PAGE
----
>(3) In terms of heat rejection (as opposed to mere sweating, see item
>#1 above), the human is below the rat and the rabbit in terms of
>thermal loss per kg of body weight.

This is a size effect. Larger animals have a smaller surface area/mass ratio.
This is why Eskimo bodies are short and stout--that shape minimizes surface
area and retains heat. African bodies, like the Watusi, are long and lean,
maximizing surface area and minimizing heat retention.

>(5) Most texts ignore the distinction between apocrine and eccrine
>sweat glands. However, the eccrine glands are much fewer in number
>and smaller in size than the apocrine glands (the latter being found
>in the arm pits, groin and anal regions), which, in my experience,
>are the primary sources of sweat. According to my reading,
>"apocrine" basically means the glands empty onto hair follicles,
>whereas "eccrine" means the glands empty directly on the skin. This
>means the eccrine glands are predominantly found on the palms of the
>hands and bottoms of the feet. The argument that we have an
>increased capacity of sweat _and_ that we have an essentially unique
>type of sweat mechanism (eccrinic) appears to be in conflict. I
>repeat an earlier email: the pig is predominantly "naked" (i.e.,
>devoid of hair), hence should have mostly eccrinic sweat systems.
>
Pigs have hair, it is sparse. Appearances may deceive you. Humans have as
many hair folicles and hair as chimpanzees and gorillas:

"Interestingly, the number of hair follicles in humans is similar to that in
chimpanzees and gorillas, but the much reduced size of hair shafts in humans
gives a hairless appearance."~Adrienne L. Zihlman and B. A. Cohn, "Responses
of Hominid Skin to the Savanna," South African Journal of Science, 82:2,
(1986), p. 307-308, p. 308

Because of this I would like to see numbers on the hair of pigs vs. wild
boars.

>(6) Since some have argued that apocrine glands are not, per se,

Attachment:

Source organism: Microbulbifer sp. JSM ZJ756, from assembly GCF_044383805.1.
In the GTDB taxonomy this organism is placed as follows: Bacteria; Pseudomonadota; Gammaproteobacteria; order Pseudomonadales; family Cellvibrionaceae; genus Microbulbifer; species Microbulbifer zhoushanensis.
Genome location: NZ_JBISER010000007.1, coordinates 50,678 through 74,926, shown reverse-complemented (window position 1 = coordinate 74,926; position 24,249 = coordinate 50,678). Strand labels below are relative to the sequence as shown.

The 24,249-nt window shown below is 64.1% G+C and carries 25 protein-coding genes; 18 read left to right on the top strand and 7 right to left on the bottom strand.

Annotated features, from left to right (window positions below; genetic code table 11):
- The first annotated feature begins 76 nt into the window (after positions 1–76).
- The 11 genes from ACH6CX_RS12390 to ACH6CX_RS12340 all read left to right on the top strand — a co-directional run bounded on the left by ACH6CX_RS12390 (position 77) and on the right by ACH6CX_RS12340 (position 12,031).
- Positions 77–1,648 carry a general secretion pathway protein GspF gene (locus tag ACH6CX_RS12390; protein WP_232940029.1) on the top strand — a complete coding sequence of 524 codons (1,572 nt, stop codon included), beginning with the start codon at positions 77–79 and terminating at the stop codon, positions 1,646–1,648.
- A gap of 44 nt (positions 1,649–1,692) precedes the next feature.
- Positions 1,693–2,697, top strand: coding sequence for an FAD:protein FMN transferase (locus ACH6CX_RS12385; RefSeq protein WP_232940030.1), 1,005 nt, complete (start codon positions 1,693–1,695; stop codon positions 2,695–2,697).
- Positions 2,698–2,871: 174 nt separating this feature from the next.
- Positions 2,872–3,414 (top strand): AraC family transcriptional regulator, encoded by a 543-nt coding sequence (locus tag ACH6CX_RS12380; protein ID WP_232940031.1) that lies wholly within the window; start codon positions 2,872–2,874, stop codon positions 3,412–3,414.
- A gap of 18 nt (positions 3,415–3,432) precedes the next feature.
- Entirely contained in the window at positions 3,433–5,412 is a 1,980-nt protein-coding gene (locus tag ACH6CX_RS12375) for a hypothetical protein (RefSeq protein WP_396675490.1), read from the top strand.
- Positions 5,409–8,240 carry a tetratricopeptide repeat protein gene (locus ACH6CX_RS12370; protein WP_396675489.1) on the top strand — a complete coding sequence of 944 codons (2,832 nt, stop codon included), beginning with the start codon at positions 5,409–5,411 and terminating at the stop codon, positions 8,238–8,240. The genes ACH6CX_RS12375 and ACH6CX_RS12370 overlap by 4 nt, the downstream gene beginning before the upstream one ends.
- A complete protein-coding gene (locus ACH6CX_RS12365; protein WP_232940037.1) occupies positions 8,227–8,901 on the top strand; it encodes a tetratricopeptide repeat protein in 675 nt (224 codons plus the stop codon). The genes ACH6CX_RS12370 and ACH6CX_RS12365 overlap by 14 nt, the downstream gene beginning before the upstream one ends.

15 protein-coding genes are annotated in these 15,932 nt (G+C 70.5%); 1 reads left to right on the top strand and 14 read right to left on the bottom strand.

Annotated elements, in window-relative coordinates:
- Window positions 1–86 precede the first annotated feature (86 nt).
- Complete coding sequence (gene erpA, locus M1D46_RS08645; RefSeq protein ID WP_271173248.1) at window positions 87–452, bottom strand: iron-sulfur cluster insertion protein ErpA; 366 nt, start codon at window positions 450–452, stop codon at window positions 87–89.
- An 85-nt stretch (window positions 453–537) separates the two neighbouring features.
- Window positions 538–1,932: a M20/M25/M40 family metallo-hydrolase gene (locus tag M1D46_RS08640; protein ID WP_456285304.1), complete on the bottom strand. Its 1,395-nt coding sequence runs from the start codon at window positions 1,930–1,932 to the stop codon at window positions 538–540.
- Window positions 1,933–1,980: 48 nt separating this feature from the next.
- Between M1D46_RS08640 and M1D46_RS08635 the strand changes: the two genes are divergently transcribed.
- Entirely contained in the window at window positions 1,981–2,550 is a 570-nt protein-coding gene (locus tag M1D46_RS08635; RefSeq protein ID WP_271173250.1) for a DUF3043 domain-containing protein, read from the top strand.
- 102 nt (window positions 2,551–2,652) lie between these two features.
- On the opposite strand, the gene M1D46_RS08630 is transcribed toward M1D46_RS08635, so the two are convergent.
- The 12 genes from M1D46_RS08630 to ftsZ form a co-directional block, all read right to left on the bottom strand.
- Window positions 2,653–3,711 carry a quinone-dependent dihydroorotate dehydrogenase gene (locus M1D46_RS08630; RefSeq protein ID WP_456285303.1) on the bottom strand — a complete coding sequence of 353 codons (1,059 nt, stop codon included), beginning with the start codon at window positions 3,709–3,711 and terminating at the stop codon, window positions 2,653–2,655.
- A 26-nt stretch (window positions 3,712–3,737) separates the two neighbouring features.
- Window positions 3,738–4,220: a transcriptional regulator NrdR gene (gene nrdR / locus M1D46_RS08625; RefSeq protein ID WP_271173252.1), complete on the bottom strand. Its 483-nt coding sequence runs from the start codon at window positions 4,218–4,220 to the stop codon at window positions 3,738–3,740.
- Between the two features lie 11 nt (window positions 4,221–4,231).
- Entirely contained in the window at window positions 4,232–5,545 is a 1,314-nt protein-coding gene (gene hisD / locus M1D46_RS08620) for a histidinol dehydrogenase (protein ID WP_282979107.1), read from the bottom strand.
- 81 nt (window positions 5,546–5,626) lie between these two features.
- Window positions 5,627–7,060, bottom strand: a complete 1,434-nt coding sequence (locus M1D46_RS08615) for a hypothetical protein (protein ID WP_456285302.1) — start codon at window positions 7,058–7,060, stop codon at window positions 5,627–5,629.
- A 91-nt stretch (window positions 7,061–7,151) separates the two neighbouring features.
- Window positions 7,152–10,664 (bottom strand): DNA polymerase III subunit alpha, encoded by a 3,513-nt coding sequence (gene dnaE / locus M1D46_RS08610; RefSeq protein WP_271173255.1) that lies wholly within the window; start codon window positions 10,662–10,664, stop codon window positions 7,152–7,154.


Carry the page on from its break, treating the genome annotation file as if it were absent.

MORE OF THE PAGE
>sweat glands but are special modifications (possibly for sexual
>attraction), and since the previous emails are proposed the theory
>that "our form of sweating (i.e., eccrinic)" is different from that
>of animal (i.e., apocrinic), arguments about the volume of sweat
>secreted (?) by humans need to be subdivided into volumes of
>apocrinic secretions versus eccrinic secretions. We would probably
>find that the volume of eccrinic (or "true sweat") per kg of body
>weight is of a more comparable

At least compared to Elands and Gazelles, if their sweat comes from apocrine
glands, the amount sweated is not comparable per kg of body mass
>
>(7) Regarding camels, according to one study a camel can sweat 30%
>of its body weight away without complications. Ten percent loss in
>humans results in major complications. This constitutes, to me, a
>much greater sweating capacity in camels than humans.
>

This is an entirely different issue. This measures how much dehydration men
and camels can undergo, not necessarily how much sweat can be produced. A
camel deprived of water for days at a temperature of 10 C probably doesn't
sweat very much but he can still lose 40% of his body weight through
dehydration. Man can only suffer a 12% loss. This capacity says nothing